No child left behind: This social entrepreneur has served nine million meals to children in need

(Credit: Unsplash)

This article is brought to you thanks to the collaboration of The European Sting with the World Economic Forum.

Author: Lukas Bester, Freelance Researcher and Writer – World Economic Forum, Sustainable Development Consultant in Emerging Markets

  • Wawira Njiru established Food for Education in 2012 to address the inequality in food access and education for Kenyan children.
  • There is a direct correlation between inadequate nutrition and lower school attendance and performance.
  • Today the organization has provided and delivered subsidized meals to over 9 million children through cutting-edge technology, like the digital mobile platform, Tap2Eat.

Wawira Njiru is a Kenyan entrepreneur, nutritionist and the founder and executive director of Food for Education. She grew up in Ruiru, Kenya and attended local schools. After school, she studied at the University of South Australia, where she graduated with a Bachelor of Nutrition and Food Sciences.

As a child, she saw the impact of poor nutrition on the children she grew up with and subsequently decided to pursue solutions to the malnutrition crisis faced by underprivileged children. Food for Education started as an initiative to feed 25 children through a run-down kitchen, but the organization has since grown to provide nutritious meals to more than 50,000 children daily.

What motivated you to start Food for Education?

I started Food for Education as a university student after I first learned about the impact of poor nutrition, particularly on children, and the direct correlation between adequate nutrition and school attendance and performance. Too many children go to school hungry – not only in Kenya but around the globe – and this has detrimental effects on their ability to grow and learn. I wanted to create a solution to this.

I consider our biggest success to be our record of serving nine million meals to date. When we first shouldered the challenge of improving nutrition for the children in Kenya, it seemed like an unattainable dream. However, today we provide nine million smiles and improved nutrition education outcomes to school children across the country.

Our biggest challenge has been to create new systems, as well as streamline existing systems, to allow us to scale and feed as many children as economically as possible. Through technology like Tap2Eat, we’ve been able to reach more children, and we are currently working on stronger systems to enable us to feed one million children a day.


What is a YGL?

The YGL community is made up of more than 1,300 members and alumni, including public officials, business innovators, artists, educators, technology developers, journalists and activists.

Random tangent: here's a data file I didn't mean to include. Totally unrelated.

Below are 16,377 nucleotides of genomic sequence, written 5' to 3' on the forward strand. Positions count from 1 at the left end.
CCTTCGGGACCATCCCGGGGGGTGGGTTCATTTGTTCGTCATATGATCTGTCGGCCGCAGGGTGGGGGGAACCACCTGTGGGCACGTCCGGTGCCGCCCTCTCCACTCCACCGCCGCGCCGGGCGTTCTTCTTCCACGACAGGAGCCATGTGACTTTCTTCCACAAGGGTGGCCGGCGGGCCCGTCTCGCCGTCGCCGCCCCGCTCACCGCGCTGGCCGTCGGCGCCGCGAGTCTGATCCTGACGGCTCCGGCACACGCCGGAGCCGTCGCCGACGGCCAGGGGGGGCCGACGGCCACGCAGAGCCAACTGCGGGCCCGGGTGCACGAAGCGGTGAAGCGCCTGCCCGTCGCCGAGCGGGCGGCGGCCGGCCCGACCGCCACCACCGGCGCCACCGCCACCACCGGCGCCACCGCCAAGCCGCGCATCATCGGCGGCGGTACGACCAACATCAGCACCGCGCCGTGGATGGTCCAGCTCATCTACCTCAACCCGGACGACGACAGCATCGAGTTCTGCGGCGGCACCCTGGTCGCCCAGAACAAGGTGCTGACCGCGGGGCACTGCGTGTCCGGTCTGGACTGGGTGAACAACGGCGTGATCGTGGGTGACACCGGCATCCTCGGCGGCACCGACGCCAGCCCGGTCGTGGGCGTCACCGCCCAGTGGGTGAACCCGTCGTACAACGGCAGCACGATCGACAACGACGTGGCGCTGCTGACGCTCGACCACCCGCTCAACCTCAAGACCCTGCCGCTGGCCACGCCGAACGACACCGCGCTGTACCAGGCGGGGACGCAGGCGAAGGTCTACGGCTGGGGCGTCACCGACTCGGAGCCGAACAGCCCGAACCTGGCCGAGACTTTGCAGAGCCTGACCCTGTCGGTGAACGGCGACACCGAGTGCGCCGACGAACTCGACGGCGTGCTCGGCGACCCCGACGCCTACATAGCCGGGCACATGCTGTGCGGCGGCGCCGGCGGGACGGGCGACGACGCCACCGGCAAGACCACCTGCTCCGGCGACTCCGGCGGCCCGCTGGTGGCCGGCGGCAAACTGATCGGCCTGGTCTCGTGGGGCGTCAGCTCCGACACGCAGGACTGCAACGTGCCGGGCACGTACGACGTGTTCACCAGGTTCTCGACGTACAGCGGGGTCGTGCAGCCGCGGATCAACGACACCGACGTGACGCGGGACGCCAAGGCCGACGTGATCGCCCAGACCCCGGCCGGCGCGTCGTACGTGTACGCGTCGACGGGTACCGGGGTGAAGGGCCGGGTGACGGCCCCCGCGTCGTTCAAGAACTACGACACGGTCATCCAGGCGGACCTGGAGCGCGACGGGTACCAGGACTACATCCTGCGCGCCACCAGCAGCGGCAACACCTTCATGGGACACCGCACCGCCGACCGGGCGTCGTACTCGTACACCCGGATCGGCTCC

The mission of the Forum of Young Global Leaders is to create a dynamic global community of exceptional people with the vision, courage and influence to drive positive change in the world.

Aligned with the World Economic Forum’s mission, they seek to spur public-private cooperation amongst these unique actors to demonstrate entrepreneurship in the global public interest.

Representing more than 100 nationalities, Young Global Leaders are united by the belief that the urgent problems of today present an opportunity to forge a better future across sectors, generations and borders.

Visit the YGL website at:

As Kenya and Africa face up to different challenges, including youth unemployment, how can a new class of empowered young entrepreneurs be created?

Great strides have been made to enable female entrepreneurs to be part of the solution, but there is room for more to be done.

A significant challenge female entrepreneurs face is limited access to funds and grants, which effectively weighs on overall economic performance and hinders the necessary innovation. According to studies conducted by the European Investment Bank, female-founded companies deliver twice as much revenue per dollar invested, despite receiving less than half of the investment capital of their male peers, proving that greater funding for female-founded organizations directly translates to overall economic growth.

What is your long-term vision for the organization?

At the moment, our main goal is to scale our operations to enable us to feed one million children in the next five years, and we are working hard to ensure that all children have access to nutritious meals every day. Similarly, our vision is to cultivate a country in which no Kenyan child will have to go to school hungry and to consequently improve the overall nutrition, school attendance, academic performance and educational opportunities for the youth.

As one of the Forum’s young global leaders, how has the community impacted your work?

The Young Global Leader community has helped me expand my network and has fortified my sense of community, not only in Nairobi but across the world. The connections I’ve made here in Nairobi have been truly inspiring, and I look forward to extending the ever-growing network to Young Global Leaders beyond Kenya.

Learn more about the Forum of Young Global Leaders here.

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